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Comment: Re:Cost (Score 1) 533

by SQLGuru (#47524803) Attached to: Laser Eye Surgery, Revisited 10 Years Later

I get mine from Zenni Optical for a lot less than that.

But yes. Glasses only bother me when I'm sweaty (but I avoid that as much as I can). I like wearing glasses and like the way I look in glasses. I could go with non-corrective lenses for the look, but I think at less than $100 every few years, the ROI isn't really there.

Comment: Re:~50% have no degree... (Score 4, Insightful) 172

by SQLGuru (#47522605) Attached to: For Half, Degrees In Computing, Math, Or Stats Lead To Other Jobs

I've long said that the computing field is one where you can make decent money without a degree. I think a lot of that is due to how people in my generation started out tinkering in computers as a hobby and that mindset has still continued. Computer people value ability over certifications and degrees.

That being said, those pieces of paper open more doors (especially at larger corporations) than not having them. But it is quite possible to be gainfully employed at above median income levels without ever having taken any formal training in computer.

* I use the generic term "computers" to mean both the programming as well as the technology side. Whether that is coding in Java or Javascript or C++ or C# for programming, you can find someone that will hire you. For the technology side, it can range from desktop support to server admin or DBA. If you know what you're doing, other computer people will recognize that and respect you for it.

Comment: Re:Code the way you want... (Score 1) 368

by SQLGuru (#47522571) Attached to: 'Just Let Me Code!'

1) You assume I'm independent instead of working for a consulting firm.
2) You assume that I have no knowledge of project management even though my previous gig was as an employee of a company that followed project management processes.
2a) You also assume that the employed project management processes are optimal. Usually they are not because the money people hamstring any attempt at doing any sort of true agile process.
3) You assume that meetings are the only way to convey requirements instead of working closely with the subject matter experts in a more collaborative manner.

Comment: Re:Eh? (Score 4, Insightful) 137

by SQLGuru (#47521747) Attached to: Internet Explorer Vulnerabilities Increase 100%

Yeah, even reading the PDF (http://www.bromium.com/sites/default/files/bromium-h1-2014-threat_report.pdf/) didn't show any sort of "AAAAAHHHHH!!!! The world is ending!" type of numbers. They show IE decreasing the patch time since 2007. There are charts showing that Zero days are decreasing. The Appendix shows 3 more entries in the National Vulnerability Database. Reporting statistics in percentages without referring to what the percentage is based on is just clickbait.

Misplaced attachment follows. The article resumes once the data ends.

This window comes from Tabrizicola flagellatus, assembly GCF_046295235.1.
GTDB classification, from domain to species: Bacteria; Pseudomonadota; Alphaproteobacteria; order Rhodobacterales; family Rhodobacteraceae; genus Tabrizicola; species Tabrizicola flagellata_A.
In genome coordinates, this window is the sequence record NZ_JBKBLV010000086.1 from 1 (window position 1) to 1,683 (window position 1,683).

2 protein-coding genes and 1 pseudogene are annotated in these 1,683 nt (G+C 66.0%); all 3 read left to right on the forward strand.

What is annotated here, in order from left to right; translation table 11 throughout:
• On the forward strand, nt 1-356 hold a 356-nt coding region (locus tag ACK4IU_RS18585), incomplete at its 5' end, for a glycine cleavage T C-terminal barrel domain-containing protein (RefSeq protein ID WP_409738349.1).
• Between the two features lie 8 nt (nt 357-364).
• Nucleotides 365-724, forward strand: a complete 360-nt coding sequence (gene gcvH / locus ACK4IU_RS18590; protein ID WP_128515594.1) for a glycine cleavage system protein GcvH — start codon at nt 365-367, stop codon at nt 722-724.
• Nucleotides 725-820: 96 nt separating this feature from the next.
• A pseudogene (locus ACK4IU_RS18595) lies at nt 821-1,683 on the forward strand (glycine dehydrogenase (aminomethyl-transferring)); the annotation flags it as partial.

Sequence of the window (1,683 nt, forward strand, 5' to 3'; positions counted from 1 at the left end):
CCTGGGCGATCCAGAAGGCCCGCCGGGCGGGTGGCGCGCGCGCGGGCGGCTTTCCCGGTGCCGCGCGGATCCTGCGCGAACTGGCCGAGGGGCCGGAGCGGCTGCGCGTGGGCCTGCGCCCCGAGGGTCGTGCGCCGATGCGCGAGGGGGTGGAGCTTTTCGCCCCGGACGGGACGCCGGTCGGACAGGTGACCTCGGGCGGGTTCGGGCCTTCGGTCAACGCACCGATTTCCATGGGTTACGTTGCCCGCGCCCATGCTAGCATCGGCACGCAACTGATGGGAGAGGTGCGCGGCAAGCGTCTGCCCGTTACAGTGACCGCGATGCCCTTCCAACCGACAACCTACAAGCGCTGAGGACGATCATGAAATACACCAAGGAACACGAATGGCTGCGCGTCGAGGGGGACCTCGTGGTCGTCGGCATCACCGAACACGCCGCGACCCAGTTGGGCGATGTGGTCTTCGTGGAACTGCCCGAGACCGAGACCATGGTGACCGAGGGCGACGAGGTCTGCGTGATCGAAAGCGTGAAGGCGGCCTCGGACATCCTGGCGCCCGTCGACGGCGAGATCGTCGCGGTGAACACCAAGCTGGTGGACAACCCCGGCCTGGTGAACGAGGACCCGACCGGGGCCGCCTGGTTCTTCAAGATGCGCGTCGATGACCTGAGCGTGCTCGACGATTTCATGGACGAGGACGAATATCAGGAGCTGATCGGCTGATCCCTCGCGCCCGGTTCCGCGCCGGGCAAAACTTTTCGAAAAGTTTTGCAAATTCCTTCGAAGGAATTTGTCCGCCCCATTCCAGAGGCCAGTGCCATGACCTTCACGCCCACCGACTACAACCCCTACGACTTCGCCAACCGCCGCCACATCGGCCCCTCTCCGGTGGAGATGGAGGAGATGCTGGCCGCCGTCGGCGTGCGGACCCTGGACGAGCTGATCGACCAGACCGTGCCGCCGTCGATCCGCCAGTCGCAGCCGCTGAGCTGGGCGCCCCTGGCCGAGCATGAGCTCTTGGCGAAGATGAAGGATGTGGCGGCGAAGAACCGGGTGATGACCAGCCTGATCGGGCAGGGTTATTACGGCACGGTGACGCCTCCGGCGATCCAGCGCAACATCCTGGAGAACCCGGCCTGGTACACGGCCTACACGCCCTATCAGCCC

All software has holes. Larger use base makes for a bigger target. Blah blah blah. These stories aren't going to chance what people use because the common person isn't reading them.

Comment: Re:Code the way you want... (Score 4, Interesting) 368

by SQLGuru (#47518235) Attached to: 'Just Let Me Code!'

I finally got to code when I switched from being an employee to being a consultant. My bill rate is high enough that they would rather me work than to get bogged down in meetings. Not saying it will work for everyone, but it worked for me. I've done more REAL work in the past two or three years than I did in the previous 10.

Comment: Re:No thank you. (Score 3, Informative) 87

by SQLGuru (#47467441) Attached to: Amazon Is Testing a $10-Per-Month Ebook Service

I'm assuming that it will be the same books that are in the Kindle lending library. It's a feature of Amazon Prime where you can check out 1 book at a time (and only one new book per month). It's limited as it currently exists, but I assume when this feature hits, your Prime account will let you have one book out at a time with more than one swap per month.

Comment: Re:This makes sense. (Score 3, Informative) 278

by SQLGuru (#47467331) Attached to: Selectively Reusing Bad Passwords Is Not a Bad Idea, Researchers Say

Yep. This has been my strategy for many years. I rank sites by how much I care whether they are compromised. For low ranked sites, they get one of several easy passwords (depending on how important THEY think their passwords are). For critical sites (i.e. banking info) they get a unique strong password conforming to the password rules.

Comment: Re:another language shoved down your throat (Score 0) 415

by SQLGuru (#47411375) Attached to: Python Bumps Off Java As Top Learning Language

You laugh, but Javascript has the lowest barrier to entry of any language. It's already included on pretty much every computer built in the past 10 years (in your browser). And most modern browsers have better debugging tools than many other languages include. It's easy to find documentation and tutorials on the web (albeit, it is hard to find the answers that follow the best practices).

...this is an awesome sight. The entire rebel resistance buried under six million hardbound copies of "The Naked Lunch." - The Firesign Theater

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